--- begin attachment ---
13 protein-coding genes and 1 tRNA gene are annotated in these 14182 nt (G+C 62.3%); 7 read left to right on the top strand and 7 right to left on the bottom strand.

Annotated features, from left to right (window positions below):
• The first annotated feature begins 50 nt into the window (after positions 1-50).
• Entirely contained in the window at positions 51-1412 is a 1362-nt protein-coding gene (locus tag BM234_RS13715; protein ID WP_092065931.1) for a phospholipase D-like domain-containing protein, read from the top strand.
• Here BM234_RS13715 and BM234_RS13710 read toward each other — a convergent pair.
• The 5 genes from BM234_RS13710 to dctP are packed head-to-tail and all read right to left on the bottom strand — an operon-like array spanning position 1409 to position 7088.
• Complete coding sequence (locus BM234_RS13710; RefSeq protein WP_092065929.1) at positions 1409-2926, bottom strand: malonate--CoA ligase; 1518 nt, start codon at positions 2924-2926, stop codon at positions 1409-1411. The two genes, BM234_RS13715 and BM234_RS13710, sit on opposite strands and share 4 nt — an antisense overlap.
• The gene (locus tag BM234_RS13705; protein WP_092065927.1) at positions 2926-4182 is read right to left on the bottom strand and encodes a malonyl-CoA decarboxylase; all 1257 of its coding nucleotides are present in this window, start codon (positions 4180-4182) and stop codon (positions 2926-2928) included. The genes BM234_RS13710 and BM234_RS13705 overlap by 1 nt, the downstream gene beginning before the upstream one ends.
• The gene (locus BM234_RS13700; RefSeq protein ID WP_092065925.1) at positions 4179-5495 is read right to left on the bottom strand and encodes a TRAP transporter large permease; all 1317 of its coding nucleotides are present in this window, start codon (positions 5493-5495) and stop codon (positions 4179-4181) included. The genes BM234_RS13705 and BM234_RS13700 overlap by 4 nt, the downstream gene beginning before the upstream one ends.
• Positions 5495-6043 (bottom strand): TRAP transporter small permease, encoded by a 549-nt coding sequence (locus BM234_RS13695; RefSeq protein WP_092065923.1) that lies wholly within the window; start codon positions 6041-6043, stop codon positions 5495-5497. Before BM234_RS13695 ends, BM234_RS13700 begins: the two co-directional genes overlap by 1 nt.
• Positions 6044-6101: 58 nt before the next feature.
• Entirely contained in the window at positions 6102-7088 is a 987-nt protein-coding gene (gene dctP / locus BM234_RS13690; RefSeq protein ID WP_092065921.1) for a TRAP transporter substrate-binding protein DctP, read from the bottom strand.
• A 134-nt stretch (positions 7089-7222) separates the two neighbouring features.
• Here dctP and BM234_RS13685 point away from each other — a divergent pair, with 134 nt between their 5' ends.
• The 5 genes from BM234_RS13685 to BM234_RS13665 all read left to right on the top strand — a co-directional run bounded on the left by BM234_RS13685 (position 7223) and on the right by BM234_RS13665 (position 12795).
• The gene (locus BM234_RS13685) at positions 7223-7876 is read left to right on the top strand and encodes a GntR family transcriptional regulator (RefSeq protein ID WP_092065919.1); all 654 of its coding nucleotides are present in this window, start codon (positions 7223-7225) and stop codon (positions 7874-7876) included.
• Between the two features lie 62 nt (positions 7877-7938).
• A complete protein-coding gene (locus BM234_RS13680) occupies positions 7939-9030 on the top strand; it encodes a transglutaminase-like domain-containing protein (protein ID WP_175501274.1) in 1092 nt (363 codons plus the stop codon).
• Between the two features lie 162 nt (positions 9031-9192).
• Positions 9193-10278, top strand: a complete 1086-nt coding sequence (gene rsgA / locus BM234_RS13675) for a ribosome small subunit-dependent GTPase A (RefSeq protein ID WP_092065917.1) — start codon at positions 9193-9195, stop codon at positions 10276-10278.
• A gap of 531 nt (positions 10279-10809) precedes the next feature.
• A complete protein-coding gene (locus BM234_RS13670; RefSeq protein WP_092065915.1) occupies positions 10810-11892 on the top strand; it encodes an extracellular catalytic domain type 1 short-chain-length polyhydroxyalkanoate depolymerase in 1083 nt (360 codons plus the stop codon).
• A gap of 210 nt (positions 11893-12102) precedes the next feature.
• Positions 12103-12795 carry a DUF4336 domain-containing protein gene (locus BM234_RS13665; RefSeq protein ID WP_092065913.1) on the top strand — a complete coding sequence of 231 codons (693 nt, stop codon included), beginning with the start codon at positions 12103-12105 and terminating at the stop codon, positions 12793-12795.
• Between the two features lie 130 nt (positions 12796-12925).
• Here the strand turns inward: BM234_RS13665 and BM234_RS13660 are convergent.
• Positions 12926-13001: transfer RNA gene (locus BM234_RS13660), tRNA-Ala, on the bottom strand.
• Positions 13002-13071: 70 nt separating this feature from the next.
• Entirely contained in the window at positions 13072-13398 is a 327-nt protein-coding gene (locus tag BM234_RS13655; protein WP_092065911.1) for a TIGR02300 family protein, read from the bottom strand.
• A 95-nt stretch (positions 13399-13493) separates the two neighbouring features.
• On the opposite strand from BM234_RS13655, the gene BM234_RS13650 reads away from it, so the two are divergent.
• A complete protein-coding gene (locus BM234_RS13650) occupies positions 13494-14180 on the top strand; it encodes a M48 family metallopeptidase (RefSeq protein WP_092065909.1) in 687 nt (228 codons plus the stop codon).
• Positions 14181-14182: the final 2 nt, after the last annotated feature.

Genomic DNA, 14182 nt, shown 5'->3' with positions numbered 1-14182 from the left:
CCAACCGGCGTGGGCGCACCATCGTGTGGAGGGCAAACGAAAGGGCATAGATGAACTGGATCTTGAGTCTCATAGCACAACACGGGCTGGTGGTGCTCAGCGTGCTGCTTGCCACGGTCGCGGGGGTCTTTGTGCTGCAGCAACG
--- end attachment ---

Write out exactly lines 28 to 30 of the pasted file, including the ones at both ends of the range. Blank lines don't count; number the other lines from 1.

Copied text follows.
• Positions 13002-13071: 70 nt separating this feature from the next.
• Entirely contained in the window at positions 13072-13398 is a 327-nt protein-coding gene (locus tag BM234_RS13655; protein WP_092065911.1) for a TIGR02300 family protein, read from the bottom strand.
• A 95-nt stretch (positions 13399-13493) separates the two neighbouring features.